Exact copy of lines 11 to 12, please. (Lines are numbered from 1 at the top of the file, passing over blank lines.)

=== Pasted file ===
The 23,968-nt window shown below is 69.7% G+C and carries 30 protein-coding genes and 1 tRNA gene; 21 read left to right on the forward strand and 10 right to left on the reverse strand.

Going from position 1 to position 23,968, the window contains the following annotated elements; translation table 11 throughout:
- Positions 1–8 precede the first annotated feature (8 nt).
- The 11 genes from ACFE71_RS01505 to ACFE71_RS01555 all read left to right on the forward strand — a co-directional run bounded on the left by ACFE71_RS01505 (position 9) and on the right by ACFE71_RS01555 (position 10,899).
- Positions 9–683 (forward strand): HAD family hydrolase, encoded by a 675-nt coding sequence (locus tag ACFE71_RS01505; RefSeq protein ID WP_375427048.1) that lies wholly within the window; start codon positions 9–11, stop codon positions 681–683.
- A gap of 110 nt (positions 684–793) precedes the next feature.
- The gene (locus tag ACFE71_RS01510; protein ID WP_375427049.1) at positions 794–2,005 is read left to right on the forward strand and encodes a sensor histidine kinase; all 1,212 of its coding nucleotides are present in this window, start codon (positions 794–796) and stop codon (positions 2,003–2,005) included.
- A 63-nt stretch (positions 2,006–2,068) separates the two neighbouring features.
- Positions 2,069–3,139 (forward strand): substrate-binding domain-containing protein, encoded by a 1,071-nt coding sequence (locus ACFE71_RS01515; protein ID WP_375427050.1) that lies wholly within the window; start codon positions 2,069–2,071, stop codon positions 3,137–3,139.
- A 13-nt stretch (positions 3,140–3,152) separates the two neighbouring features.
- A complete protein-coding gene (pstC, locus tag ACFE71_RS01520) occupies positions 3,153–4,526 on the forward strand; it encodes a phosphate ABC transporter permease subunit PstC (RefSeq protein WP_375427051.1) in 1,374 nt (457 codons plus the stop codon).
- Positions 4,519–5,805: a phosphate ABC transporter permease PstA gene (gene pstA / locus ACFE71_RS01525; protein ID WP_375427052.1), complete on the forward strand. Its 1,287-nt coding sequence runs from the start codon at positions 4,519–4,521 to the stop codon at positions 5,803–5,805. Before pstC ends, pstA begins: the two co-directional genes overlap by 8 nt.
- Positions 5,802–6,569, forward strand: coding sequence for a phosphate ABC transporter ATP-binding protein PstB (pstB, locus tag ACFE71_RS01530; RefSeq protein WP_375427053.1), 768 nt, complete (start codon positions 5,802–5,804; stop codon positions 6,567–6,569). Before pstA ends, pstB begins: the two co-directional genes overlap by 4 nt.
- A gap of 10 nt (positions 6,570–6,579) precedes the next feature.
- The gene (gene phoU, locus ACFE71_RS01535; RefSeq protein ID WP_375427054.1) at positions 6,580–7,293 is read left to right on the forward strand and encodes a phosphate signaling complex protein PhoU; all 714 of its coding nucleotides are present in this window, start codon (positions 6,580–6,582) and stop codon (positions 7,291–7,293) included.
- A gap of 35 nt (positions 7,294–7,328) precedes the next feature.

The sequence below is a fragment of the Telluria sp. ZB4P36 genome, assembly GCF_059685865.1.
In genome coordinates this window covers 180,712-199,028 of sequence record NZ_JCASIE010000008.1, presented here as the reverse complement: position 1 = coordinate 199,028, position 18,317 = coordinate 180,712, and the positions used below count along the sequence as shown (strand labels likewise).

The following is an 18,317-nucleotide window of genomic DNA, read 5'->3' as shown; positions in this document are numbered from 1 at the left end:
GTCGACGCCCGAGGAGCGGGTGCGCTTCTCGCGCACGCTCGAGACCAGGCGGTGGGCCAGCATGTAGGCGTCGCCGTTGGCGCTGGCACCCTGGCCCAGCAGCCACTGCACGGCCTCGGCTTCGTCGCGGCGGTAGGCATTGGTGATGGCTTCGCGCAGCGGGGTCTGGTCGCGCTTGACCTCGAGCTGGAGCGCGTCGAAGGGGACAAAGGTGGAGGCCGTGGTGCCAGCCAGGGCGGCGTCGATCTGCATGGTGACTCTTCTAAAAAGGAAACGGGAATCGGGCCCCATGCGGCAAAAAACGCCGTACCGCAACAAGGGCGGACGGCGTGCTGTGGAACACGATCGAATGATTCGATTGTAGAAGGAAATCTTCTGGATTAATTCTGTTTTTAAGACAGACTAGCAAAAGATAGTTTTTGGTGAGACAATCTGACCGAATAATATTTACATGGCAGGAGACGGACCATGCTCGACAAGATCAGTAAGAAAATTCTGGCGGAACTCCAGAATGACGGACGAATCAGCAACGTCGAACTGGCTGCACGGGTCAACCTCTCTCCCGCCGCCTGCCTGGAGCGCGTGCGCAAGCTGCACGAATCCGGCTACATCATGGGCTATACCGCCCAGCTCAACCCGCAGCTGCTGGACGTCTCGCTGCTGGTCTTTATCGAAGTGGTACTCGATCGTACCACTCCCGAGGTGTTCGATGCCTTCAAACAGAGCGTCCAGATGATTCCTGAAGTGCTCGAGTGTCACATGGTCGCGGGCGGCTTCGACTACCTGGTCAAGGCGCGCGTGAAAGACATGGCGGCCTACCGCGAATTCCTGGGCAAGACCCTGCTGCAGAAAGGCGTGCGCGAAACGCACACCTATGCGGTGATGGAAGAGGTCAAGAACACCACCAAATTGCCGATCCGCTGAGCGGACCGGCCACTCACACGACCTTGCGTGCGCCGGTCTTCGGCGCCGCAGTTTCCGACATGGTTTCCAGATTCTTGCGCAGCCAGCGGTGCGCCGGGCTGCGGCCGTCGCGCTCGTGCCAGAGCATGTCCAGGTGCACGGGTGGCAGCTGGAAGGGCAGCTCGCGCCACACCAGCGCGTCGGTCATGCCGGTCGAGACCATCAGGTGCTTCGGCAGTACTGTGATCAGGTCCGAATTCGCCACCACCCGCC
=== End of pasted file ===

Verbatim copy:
- A complete protein-coding gene (pstC, locus tag ACFE71_RS01520) occupies positions 3,153–4,526 on the forward strand; it encodes a phosphate ABC transporter permease subunit PstC (RefSeq protein WP_375427051.1) in 1,374 nt (457 codons plus the stop codon).
- Positions 4,519–5,805: a phosphate ABC transporter permease PstA gene (gene pstA / locus ACFE71_RS01525; protein ID WP_375427052.1), complete on the forward strand. Its 1,287-nt coding sequence runs from the start codon at positions 4,519–4,521 to the stop codon at positions 5,803–5,805. Before pstC ends, pstA begins: the two co-directional genes overlap by 8 nt.